More than a fifth of the planet’s bird species face extinction as humans venture further into their habitats and introduce alien predators, a conservation group said on Wednesday.
While there have been some success stories of species that reappeared or recovered, the overall situation of the world’s birds is worsening, BirdLife International said in its annual assessment of the feathered fauna.
“The total number (of bird species) considered to be threatened with extinction is now 1,212, which when combined with the number of near threatened species gives a total of exactly 2,000 species in trouble — more than a fifth of the planet’s remaining 9,775 species,” BirdLife said.
The 1,212 figure is 10 more than last year's count, and several species from Europe appear in the list for the first time, including:
- The European roller, for which key populations in Turkey and European Russia have declined markedly.
- Krüper’s Nuthatch, a mainly Turkish species that has declined because of tourism development of its key habitats.
- Red Kite, which has suffered large declines across Europe, despite a successful reintroduction program in Britain.
BirdLife, a global alliance of conservation groups, said 179 species were categorized as critically endangered, the highest level of threat. They include the Azores bullfinch, one of Europe’s rarest songbirds that has fewer than 300 left.
Some good news
Not all was news was negative, with five bird species downlisted to lower categories of threat.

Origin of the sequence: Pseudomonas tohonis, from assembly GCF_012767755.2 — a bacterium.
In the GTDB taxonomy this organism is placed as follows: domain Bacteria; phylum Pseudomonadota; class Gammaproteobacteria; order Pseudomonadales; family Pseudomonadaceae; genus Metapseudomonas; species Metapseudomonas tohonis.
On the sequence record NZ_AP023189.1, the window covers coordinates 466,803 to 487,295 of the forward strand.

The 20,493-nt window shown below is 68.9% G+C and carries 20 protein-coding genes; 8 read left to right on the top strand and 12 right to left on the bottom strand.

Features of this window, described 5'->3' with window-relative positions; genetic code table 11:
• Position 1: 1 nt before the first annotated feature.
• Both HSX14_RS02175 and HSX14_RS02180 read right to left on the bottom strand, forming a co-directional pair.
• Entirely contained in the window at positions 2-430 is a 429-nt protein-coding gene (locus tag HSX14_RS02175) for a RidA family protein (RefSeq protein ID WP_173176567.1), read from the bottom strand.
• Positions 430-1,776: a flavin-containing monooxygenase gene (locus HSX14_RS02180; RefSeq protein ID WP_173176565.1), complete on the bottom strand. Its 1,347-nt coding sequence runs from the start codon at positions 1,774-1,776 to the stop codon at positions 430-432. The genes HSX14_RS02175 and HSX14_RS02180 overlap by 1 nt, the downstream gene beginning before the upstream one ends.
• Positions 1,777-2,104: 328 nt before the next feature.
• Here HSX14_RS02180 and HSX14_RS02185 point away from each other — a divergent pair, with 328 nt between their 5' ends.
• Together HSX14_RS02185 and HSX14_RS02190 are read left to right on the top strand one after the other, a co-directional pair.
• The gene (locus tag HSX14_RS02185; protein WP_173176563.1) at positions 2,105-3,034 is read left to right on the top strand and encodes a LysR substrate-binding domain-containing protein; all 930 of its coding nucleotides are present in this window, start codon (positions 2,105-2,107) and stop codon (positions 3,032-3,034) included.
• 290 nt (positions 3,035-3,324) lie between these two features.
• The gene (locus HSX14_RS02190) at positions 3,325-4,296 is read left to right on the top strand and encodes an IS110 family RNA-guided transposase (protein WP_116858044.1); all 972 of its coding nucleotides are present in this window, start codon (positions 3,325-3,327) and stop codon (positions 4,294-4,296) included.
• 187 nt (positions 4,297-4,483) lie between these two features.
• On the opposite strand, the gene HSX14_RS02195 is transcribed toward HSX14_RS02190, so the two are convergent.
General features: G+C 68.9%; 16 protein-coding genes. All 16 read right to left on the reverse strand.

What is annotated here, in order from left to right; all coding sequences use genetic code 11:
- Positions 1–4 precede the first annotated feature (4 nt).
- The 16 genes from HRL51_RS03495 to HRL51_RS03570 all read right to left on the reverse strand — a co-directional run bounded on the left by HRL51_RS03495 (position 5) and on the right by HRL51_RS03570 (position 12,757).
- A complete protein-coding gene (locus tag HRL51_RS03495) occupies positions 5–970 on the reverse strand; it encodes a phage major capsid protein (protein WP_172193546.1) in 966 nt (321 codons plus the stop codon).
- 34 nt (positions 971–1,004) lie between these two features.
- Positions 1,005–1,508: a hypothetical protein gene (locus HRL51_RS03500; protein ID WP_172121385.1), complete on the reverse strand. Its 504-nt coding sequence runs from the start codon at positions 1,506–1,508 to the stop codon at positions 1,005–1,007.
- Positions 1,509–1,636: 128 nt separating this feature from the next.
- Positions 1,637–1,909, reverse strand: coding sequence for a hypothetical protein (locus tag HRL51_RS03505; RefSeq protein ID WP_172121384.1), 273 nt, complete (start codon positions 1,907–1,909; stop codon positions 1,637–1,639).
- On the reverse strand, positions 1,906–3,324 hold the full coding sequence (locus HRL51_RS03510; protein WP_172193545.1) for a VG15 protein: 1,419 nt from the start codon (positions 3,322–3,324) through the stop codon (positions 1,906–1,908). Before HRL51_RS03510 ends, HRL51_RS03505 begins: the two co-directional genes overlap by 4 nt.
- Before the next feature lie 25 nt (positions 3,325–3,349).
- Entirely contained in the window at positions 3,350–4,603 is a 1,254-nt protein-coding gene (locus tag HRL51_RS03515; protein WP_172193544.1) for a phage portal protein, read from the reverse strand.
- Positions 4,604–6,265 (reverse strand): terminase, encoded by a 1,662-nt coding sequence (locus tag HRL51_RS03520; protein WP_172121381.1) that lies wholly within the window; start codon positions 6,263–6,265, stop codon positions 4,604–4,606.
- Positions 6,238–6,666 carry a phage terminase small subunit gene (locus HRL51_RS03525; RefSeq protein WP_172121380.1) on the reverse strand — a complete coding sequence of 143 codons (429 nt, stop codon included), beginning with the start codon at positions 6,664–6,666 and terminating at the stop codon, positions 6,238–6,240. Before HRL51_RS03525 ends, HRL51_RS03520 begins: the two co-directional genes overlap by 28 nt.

“This is a credit to the efforts of the U.S. Fish and Wildlife Service and others, who have brought this species back from the brink of extinction,” Stuart Butchart, BirdLife's global species program coordinator, said in a statement. “Today, there are more than 1,200 Kirtland’s Warblers, from a low-point of 167 in the 1970s, so its future certainly looks rosier.”
The United States also reported the first sighting of the ivory-billed woodpecker for the first time in decades.
On the Seychelles islands, the magpie-robin, a species that had dwindled to just 12-15 birds on one island by 1965, recovered to over 130 after birds were relocated to small, predator-free islands off Africa’s east coast.
Rat trouble in New Zealand
But news has been bad elsewhere. BirdLife said two of New Zealand’s species have moved closer to joining five others that are extinct there, largely because of introduced rat population explosions in 1999 and 2000.
Habitat destruction and the introduction of alien predators are among the biggest threats to bird populations globally.
“Despite the recent rediscovery of the ivory-billed woodpecker, overall more species are currently sliding towards oblivion,” BirdLife spokesman Ed Parnell said in the statement. “One in five bird species on the planet now faces a risk in the short or medium-term of joining the dodo, great auk and 129 other species that we know have become extinct since 1500.”
Reuters contributed to this report.